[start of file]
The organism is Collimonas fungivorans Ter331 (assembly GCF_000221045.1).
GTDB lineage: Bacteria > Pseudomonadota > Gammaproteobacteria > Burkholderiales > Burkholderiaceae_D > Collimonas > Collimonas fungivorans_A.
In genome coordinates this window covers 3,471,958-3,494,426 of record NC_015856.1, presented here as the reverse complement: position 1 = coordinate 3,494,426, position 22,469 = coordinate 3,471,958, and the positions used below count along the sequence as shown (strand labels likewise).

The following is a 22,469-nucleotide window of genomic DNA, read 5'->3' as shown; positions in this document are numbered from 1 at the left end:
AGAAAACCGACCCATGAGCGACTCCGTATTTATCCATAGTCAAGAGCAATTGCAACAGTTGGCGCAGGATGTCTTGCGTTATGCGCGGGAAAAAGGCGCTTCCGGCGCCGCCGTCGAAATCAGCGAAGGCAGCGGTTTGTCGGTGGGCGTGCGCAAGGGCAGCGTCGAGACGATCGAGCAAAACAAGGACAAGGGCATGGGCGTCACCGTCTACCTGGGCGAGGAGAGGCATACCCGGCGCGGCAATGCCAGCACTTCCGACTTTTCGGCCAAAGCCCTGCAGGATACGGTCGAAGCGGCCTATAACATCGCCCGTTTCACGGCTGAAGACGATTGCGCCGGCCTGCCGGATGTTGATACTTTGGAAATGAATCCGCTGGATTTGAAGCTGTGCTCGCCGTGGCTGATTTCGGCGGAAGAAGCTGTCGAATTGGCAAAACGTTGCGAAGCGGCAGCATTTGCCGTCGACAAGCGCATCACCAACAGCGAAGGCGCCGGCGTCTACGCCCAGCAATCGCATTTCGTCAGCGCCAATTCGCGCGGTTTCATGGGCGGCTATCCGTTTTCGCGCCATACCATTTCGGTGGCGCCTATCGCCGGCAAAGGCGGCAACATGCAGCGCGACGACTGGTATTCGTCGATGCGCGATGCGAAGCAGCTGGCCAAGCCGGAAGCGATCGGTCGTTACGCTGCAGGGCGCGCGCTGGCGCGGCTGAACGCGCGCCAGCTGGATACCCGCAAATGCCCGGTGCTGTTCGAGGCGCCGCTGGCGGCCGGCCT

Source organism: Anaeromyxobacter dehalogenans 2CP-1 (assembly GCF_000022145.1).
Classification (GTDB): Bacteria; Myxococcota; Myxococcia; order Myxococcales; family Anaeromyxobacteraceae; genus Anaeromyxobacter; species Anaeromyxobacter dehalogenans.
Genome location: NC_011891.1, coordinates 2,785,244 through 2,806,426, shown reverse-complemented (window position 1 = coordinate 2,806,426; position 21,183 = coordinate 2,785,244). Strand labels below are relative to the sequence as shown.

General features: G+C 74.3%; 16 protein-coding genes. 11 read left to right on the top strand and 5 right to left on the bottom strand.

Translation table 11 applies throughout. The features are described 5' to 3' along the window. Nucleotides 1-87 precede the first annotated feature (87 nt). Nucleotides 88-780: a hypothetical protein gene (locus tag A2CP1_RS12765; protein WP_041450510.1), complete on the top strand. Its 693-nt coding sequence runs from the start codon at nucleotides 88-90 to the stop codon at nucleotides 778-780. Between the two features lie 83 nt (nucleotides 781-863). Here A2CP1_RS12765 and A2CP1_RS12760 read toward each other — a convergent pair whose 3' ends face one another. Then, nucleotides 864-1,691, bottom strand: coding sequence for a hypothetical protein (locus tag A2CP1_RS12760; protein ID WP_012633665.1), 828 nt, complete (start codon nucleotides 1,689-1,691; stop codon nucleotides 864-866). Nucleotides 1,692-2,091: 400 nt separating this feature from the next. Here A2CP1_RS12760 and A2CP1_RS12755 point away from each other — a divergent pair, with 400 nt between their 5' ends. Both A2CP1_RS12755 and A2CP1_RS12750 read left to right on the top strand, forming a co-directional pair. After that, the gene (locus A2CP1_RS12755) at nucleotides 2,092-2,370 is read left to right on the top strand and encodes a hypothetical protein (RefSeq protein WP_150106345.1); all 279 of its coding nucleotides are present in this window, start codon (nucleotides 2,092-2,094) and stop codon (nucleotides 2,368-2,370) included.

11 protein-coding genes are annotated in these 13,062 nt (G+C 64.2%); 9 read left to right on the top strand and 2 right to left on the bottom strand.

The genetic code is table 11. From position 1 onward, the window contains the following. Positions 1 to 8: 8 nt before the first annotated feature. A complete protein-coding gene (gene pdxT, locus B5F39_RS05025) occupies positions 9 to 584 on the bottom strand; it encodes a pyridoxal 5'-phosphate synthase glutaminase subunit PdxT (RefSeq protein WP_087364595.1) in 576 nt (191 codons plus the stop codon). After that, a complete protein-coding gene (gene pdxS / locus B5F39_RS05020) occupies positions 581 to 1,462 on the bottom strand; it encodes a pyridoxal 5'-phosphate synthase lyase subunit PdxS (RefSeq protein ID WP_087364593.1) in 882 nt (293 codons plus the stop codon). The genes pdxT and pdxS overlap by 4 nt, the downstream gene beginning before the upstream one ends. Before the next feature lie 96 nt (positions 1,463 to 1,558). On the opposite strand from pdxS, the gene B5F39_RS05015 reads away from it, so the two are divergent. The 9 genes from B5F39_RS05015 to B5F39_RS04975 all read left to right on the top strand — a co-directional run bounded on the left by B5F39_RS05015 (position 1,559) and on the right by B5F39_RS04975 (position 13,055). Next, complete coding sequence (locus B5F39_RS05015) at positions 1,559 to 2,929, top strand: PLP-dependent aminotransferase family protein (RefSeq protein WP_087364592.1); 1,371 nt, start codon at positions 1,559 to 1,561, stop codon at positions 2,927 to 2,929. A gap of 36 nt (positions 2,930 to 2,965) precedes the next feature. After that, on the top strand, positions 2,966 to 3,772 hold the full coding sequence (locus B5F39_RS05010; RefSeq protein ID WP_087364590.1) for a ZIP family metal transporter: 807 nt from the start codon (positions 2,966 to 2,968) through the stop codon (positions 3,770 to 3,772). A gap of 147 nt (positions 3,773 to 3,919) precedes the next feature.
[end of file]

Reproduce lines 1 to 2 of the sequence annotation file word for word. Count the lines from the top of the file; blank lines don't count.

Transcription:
The organism is Collimonas fungivorans Ter331 (assembly GCF_000221045.1).
GTDB lineage: Bacteria > Pseudomonadota > Gammaproteobacteria > Burkholderiales > Burkholderiaceae_D > Collimonas > Collimonas fungivorans_A.